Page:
The mood of alarm was quickly reflected on the markets, with pound sterling falling against the dollar and the euro, and also on the frontpages of today’s newspapers.
“Britain slides into crisis,” warned the main headline of the Times, a serious mouthpiece of the capitalist class. This was accompanied by a column from the paper’s economic editor, ominously entitled: “Get used to the grim new reality.”
Elsewhere, the Daily Express stated that it is “time to batten down the hatches”. Both the Metro and the i, meanwhile, highlighted “the big squeeze” coming for UK households this winter, with interest rates, energy costs, and inflation all rising.
Doom and gloom
Across the board, the Bank of England (BoE) is predicting doom and gloom. With pressures such as war-related supply shocks and shortages showing no signs of letting up, for example, headline inflation is now estimated to reach 13% later this year. And it is likely to remain at “very elevated levels” well beyond 2023, the Bank suggests.
Already, inflation stands at 9.4%, according to official figures. And surging energy bills will give this a push in October, when the energy price cap is lifted, leading annual heating and electricity costs to climb to around £3,500.
Similarly, earlier this week, one thinktank commented that inflation could reach “astronomical” levels, with the Retail Price Index – used to set rail fares, student loan repayments, and many rents – hitting 17.7%.
At the same time, skyrocketing prices are set to be accompanied by a prolonged recession, with the BoE forecasting that the UK economy will contract for five continuous quarters. Growth will not return, in other words, until mid-2024.
The perspective for British capitalism, therefore, is one of ‘stagflation’: continued rampant inflation, alongside economic slump. This comes on top of recently downgraded estimates for global growth from the IMF. And with all this will come even-sharper class struggles.
Prices, profits, and panic
For the working class, the result will be the largest fall in living standards since records began in 1960: a peak-to-trough decline of 5% in real-terms household income. And this is already accounting for the package of support that the government announced earlier this year in response to soaring energy costs.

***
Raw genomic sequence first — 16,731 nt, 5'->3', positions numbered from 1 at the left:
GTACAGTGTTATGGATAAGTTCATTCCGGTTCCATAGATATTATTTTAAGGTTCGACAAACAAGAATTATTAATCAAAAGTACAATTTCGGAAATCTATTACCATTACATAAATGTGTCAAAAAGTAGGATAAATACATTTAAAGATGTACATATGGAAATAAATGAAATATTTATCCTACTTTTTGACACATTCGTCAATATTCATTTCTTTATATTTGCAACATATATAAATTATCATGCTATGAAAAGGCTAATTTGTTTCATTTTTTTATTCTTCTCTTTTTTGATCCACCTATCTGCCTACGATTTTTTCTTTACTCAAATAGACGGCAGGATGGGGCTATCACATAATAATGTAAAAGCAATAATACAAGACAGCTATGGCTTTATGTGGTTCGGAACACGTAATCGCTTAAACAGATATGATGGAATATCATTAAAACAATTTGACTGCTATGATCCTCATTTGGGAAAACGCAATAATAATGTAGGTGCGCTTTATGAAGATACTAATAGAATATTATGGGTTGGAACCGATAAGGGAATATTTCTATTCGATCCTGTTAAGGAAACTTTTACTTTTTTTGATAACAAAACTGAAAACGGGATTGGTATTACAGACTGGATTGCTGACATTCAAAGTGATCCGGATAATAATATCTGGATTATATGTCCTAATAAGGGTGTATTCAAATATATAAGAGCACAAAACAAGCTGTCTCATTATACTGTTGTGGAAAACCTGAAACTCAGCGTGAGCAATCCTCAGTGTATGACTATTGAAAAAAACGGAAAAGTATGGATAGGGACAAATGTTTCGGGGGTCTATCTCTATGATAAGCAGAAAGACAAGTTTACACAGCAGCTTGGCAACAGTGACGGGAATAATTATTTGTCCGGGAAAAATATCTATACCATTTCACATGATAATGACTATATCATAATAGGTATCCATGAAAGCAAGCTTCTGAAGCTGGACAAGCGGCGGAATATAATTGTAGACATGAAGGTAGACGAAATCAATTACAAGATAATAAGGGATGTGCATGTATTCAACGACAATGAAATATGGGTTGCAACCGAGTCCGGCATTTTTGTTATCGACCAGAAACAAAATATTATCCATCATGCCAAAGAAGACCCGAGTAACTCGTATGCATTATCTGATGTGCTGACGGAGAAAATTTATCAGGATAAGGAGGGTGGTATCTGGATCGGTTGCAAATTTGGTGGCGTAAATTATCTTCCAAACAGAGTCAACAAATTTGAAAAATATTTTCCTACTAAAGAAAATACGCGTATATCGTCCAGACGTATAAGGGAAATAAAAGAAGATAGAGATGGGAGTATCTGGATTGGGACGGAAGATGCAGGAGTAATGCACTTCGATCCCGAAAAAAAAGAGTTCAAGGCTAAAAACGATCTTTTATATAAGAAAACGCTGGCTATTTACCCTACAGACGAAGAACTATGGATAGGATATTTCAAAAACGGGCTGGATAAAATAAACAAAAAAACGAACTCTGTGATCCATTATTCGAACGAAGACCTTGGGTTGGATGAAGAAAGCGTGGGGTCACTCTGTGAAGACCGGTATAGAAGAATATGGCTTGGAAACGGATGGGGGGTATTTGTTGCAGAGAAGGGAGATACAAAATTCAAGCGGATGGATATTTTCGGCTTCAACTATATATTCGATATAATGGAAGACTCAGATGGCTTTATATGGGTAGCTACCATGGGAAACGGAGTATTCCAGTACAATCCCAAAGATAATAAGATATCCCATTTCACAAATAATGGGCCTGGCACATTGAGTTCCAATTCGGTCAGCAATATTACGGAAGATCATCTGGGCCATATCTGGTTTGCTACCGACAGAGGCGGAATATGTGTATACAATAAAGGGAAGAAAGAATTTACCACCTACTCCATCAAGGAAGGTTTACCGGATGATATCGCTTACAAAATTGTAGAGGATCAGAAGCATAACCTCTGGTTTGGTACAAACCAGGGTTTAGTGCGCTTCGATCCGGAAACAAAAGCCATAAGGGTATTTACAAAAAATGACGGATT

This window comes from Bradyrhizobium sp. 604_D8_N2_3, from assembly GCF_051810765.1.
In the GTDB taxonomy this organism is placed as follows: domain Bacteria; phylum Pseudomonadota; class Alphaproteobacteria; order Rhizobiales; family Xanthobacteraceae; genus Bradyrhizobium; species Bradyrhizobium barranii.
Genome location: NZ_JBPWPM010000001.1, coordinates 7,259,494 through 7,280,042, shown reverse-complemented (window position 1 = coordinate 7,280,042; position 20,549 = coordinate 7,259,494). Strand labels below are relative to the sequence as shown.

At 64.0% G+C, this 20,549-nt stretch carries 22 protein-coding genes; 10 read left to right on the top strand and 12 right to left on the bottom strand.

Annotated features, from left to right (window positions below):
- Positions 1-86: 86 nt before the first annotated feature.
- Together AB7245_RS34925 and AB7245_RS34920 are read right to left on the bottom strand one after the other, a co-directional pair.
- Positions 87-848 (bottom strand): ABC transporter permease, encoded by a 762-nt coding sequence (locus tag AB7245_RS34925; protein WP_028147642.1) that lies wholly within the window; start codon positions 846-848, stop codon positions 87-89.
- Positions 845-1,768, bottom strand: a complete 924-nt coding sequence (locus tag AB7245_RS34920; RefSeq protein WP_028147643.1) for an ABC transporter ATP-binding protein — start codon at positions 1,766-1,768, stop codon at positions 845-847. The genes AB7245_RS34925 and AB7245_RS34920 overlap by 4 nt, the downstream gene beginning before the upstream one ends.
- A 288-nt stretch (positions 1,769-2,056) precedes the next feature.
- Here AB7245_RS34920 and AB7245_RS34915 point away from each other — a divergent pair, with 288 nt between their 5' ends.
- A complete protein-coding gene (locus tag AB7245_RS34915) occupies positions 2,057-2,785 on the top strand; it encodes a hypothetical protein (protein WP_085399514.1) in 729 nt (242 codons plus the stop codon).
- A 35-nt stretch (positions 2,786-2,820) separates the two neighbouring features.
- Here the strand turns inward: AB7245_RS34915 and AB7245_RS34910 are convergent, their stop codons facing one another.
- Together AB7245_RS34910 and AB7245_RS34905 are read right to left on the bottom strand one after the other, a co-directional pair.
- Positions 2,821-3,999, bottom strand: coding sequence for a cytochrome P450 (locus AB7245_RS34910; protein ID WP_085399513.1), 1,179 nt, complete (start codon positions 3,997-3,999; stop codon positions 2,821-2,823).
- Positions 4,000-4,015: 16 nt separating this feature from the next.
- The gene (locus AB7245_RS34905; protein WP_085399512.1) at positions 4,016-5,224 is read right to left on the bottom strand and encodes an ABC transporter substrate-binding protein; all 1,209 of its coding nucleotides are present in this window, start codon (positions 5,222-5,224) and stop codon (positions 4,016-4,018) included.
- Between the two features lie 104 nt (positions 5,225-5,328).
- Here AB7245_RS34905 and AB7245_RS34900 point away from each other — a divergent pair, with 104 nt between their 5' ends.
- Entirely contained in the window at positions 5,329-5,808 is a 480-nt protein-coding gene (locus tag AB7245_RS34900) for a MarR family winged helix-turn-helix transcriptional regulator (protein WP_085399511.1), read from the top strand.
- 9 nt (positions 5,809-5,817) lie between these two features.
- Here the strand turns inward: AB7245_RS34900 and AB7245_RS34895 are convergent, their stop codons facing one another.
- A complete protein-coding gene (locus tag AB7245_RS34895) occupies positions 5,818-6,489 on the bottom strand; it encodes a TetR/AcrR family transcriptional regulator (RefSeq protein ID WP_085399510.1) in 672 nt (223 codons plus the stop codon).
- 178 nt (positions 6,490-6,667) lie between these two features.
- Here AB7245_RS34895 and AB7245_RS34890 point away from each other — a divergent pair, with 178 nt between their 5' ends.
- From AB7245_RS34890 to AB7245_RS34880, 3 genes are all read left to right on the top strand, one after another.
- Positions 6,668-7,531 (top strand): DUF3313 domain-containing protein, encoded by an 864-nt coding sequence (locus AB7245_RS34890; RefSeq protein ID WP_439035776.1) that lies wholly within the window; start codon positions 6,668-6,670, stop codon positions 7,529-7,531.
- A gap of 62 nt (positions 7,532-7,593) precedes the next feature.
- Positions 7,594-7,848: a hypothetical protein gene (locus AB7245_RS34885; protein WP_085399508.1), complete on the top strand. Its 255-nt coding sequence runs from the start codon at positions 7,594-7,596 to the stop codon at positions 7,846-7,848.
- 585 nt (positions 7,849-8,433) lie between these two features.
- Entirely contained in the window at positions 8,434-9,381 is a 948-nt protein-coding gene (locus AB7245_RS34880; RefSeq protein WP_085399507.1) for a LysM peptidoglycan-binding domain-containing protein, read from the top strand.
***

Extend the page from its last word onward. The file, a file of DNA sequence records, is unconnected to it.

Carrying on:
For the ruling class, meanwhile, panic is setting in at the realisation that they have completely lost control of the situation.
In order to subdue inflation, BoE chiefs agreed yesterday to raise interest rates by 0.5% to 1.75% – the biggest single leap in 27 years. And further hikes are expected to come, as the central bank tightens monetary policy in order to ‘cool’ the economy.
But this will do little to help put out the fires of inflation, which – by BoE governor Andrew Bailey’s own admission – is primarily being driven at this point by the impact of the Ukraine war on the supply of gas and oil, and thus on energy and fuel prices.
Higher interest rates do nothing to solve this. Instead, they will simply increase the burden of debt for families and companies, and for the government also, leading to bankruptcies, misery, and further austerity.
Meanwhile, the big energy monopolies will continue to reap record profits, with fat-cat bosses lining their pockets at our expense.
Engineering a downturn
“If we don’t act now…the consequences later will be worse,” asserted Bailey, defending the Bank’s latest decision to bump interest rates.
The aim, the BoE chief stated, is to combat ‘inflation expectations’ – that is, to consciously provoke a recession, in order to bring unemployment up and wages down.
“The immediate inflation outlook is now so dire that the [Bank of England] Monetary Policy Committee feels it has no option but to engineer a more severe economic downturn,” said Ross Walker, an economist at NatWest – a decision which he called a “deeply sobering shift in policy”.
Included in the Bank’s predictions, therefore, is an expectation that unemployment will rise from the middle of next year, exceeding 6% by the middle of 2025.
But it is not workers – and a so-called ‘wage-price spiral’ – who are responsible for inflation. Rather, it is the capitalists and their chaotic, parasitic system who are to blame; and who are the ones to profit from the scarcity and shortages wracking the world economy.
Far from resolving the crisis, then, by going down this path, the ruling class are simply seeking to exchange inflation for austerity. But for workers, this amounts to the same thing: a choice of death by hanging, or death by a thousand cuts.
And with a “grim new reality” of stagflation on the cards in the period ahead, it will in fact be a case of both, as ordinary people’s living standards are squeezed both by rising prices, and by attacks on jobs, pay, conditions, and public services.
Already, Boris Johnson’s likely successor, the Thatcher-idolising Liz Truss, is promising deep cuts, as she seeks to appease the rabid ranks of the Tory Party. And this bitter pill is to be served up with a dish of anti-union laws, aimed at restricting the right to strike.
This dire situation – predicted not just by the Marxists, but by the strategists of capital themselves – must be a wake up call for the labour movement.
We have entered a new chapter in the crisis of British capitalism. Not reforms, but counter-reforms and cuts, austerity and attacks, are on the order of the day.
The trade unions must therefore mobilise workers not only with demands for a proper pay rise, but around a bold socialist programme – of nationalisation, planning, and workers’ control – that can tackle the problem at its root: the anarchic, crisis-ridden capitalism system.